The council’s officers will investigate how a bin-tagging program could work in the region.
The council’s officers will investigate how a bin-tagging program could work in the region. Contributed

'Genuine emergency' prompts signing of recycling contract

A CONTAMINATION goal of less than 25 per cent is the cornerstone of a new 12-month contract for Visy Paper to conduct kerbside recycling for the Ipswich City Council.

It was part of a suite of recommendations made to councillors at a special meeting this morning.

Councillors agreed because a "genuine emergency exists", they were able to immediately enter into a new contract for kerbside recycling.

Under the contract with Visy Paper, rates of contamination would have to halve from 52 per cent to fulfil obligations.

The council will couple the contract with more education for residents and investigate the establishment of a Queensland-first, bin-tagging program.

Ipswich Mayor Andrew Antoniolli acknowledged a significant contamination reduction would be required to meet the 25 per cent goal.

"That is a considerable education program and I think we certainly need to back up education with some degree of enforcement - or we remove the bin," he said.

Significant action will be needed to reduce contamination.

The council's officers will investigate how a bin-tagging program could work in the region.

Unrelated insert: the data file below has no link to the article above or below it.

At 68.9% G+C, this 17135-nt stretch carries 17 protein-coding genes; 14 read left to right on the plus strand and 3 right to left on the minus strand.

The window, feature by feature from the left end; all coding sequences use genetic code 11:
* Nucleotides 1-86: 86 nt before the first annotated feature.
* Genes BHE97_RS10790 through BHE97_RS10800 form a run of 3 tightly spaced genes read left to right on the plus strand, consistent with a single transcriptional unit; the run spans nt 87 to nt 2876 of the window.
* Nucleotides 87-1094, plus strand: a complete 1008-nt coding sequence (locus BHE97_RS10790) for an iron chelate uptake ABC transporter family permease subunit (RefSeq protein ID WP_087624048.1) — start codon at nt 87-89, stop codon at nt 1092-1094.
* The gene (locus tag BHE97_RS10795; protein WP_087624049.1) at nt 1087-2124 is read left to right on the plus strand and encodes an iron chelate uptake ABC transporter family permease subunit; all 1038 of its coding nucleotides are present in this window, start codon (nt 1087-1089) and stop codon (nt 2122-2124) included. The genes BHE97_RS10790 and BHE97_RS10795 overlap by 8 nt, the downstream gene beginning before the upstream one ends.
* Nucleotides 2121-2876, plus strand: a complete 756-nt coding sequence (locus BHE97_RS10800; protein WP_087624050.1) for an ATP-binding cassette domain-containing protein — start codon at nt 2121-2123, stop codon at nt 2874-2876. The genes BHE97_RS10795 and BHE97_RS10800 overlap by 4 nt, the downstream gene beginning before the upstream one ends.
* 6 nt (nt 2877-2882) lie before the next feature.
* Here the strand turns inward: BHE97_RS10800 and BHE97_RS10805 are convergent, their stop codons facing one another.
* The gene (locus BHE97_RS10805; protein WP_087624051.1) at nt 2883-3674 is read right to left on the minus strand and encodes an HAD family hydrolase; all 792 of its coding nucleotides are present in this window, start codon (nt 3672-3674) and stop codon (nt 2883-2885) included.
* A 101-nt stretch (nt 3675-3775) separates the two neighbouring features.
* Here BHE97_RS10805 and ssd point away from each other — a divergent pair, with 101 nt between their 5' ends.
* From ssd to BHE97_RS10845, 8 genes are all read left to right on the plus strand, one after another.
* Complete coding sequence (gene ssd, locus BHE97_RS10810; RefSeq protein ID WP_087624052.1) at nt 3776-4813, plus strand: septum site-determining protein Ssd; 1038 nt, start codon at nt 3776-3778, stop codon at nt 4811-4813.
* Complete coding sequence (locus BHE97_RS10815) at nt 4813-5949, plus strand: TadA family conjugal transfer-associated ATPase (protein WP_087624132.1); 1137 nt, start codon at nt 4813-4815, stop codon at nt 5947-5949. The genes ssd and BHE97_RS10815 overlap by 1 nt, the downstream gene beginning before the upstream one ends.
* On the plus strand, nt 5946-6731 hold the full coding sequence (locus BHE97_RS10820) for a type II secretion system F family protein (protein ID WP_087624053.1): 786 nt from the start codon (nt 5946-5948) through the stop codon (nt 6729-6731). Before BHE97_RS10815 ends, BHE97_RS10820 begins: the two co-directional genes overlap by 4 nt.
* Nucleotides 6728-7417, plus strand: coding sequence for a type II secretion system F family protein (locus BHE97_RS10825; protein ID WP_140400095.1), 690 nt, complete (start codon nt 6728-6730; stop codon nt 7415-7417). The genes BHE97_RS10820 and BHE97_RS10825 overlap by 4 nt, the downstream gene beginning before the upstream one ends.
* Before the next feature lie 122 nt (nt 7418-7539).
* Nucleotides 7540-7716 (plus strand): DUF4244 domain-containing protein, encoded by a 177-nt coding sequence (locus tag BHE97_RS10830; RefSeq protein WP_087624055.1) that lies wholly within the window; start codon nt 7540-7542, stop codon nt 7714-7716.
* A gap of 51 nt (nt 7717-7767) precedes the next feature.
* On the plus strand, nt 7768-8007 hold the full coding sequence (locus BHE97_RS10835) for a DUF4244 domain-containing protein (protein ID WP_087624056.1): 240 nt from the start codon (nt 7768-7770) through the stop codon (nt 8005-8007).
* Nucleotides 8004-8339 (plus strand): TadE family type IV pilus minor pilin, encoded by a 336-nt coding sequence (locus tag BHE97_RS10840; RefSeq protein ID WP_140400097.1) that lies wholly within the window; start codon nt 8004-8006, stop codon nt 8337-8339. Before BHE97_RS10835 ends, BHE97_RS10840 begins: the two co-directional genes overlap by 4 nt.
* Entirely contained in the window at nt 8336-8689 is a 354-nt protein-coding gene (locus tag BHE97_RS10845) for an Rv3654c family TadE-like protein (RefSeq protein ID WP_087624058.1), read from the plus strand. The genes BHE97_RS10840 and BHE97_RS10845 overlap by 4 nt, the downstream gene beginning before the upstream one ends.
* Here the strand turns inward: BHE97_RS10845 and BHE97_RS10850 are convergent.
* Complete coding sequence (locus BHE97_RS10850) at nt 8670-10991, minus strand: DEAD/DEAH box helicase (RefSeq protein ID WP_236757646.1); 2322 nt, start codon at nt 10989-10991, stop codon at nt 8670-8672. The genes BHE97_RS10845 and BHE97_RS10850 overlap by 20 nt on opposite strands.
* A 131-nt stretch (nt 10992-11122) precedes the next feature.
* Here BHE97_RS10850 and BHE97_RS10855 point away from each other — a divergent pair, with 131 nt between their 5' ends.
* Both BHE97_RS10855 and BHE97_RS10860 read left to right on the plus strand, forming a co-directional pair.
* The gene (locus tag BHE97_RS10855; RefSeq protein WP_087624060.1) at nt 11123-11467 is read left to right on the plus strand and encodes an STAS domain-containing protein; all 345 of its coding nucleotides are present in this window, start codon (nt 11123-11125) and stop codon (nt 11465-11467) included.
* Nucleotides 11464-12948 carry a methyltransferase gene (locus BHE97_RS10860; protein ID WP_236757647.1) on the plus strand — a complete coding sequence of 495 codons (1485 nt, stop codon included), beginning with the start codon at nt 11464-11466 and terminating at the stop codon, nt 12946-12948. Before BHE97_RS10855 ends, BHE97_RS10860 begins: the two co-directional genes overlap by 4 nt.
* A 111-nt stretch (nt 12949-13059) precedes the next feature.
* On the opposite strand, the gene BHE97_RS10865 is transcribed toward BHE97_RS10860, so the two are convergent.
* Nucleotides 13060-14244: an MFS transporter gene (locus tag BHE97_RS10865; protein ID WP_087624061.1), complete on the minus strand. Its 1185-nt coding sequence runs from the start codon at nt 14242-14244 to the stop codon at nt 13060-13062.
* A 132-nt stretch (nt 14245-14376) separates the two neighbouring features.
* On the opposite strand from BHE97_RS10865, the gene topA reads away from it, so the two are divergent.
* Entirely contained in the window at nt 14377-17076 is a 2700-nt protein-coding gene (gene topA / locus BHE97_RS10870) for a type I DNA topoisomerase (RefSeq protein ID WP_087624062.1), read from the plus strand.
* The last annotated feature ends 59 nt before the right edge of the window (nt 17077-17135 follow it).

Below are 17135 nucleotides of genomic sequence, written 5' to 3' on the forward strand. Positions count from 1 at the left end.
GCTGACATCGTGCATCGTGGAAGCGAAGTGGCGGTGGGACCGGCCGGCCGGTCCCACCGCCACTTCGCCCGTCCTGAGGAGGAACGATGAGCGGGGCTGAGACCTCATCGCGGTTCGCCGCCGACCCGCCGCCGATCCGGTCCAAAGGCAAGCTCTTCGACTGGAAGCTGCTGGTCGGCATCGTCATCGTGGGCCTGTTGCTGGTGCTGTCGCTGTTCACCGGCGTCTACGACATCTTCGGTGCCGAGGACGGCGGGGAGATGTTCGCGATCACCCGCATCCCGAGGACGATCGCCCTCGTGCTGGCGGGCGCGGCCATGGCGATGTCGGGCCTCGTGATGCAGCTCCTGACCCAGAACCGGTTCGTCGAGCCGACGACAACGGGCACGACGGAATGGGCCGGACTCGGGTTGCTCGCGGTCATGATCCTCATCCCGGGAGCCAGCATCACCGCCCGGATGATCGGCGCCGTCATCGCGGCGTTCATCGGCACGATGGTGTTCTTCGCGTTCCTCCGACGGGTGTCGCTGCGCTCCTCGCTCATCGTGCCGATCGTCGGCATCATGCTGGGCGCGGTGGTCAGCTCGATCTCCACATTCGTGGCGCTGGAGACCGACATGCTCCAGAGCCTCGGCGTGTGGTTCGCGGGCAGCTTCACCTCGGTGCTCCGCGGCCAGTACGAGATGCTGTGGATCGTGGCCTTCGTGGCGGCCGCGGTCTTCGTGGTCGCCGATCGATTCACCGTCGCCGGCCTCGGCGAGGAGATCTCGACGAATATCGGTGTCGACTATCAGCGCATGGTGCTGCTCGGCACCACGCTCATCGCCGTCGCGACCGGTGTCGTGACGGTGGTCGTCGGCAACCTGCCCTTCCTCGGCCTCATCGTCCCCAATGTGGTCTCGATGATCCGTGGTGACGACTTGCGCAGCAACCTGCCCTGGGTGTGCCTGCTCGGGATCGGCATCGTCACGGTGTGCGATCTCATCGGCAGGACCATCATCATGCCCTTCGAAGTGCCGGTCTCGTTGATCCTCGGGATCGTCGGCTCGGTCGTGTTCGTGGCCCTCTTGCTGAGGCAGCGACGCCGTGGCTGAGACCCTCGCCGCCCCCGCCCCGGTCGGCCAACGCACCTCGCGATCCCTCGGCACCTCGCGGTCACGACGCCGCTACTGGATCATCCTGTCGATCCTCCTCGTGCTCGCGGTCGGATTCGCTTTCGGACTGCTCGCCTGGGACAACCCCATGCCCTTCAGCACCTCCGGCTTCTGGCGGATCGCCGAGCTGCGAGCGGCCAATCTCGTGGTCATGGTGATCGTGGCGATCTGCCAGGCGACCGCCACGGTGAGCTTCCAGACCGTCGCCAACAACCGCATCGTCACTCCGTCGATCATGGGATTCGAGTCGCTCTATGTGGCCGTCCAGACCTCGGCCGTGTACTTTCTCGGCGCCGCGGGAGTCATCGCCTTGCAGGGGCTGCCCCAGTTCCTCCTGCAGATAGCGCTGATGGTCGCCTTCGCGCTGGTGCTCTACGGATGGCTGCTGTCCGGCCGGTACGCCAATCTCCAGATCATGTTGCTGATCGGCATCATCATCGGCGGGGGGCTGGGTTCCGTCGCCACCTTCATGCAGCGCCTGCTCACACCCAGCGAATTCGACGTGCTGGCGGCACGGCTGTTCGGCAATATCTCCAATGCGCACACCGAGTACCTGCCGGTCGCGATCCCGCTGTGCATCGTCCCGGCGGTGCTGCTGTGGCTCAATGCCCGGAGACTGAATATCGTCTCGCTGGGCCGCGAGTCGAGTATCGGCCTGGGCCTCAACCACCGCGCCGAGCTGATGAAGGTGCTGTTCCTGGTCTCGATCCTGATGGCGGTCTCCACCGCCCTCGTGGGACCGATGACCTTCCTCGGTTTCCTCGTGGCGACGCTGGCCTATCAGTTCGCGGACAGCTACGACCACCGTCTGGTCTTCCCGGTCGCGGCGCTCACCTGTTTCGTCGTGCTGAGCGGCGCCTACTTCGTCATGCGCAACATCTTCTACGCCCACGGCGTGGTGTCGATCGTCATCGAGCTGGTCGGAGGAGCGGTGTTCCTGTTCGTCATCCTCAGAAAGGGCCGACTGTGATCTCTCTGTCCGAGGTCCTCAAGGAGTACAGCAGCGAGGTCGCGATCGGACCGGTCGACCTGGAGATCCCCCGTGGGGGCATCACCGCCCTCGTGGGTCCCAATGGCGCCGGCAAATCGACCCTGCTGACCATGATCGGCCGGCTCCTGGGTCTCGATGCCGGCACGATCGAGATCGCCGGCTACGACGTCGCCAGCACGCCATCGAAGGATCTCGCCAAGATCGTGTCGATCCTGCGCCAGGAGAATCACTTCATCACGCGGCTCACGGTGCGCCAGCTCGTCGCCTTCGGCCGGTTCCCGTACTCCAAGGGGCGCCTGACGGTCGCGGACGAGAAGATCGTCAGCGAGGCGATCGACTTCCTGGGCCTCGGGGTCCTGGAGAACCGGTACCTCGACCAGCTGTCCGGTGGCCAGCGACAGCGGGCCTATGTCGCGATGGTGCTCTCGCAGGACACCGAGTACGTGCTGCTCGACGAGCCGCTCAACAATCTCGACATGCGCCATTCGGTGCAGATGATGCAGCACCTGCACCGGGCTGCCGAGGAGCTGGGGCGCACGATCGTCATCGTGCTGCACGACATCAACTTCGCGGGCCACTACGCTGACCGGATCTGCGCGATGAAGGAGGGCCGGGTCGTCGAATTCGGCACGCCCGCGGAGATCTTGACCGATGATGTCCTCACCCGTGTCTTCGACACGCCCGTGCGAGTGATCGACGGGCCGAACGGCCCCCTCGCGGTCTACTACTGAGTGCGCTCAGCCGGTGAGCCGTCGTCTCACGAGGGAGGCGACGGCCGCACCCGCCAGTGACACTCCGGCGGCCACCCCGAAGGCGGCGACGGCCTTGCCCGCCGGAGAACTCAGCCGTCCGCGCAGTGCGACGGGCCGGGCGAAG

Under the tagging program, a red tag would be added to a household's recycling bin if high contamination rates were constantly recorded.

The proposal, considered by councillors this morning, would include monitoring contents of the bin as it is emptied into the collection truck.

Contamination levels of less than 10 per cent would be considered low, while rates between 11 and 25 per cent would be considered medium.

A 30 per cent contamination rate would be high.

Residents who consistently contaminate their bins would receive a letter from the council and have their bins monitored for several fortnights.

Breaches would result in a red tag before the recycling bin is removed if a third breach is reached.

Residents would then be required to pay $75 for the return of the yellow bin.

Councillor Paul Tully said bin tagging would be a public judging of people and could lead to children being bullied in schools.

"I do have grave reservations about bin tagging," he said.

"I don't think as a community we should be publicly shaming people."

More details about Cr Tully's concerns will be sought from councils across Australia that operate a bin-tag program.

Councillor Cheryl Bromage asked for the council to review the fees and sizes of bins provided to households.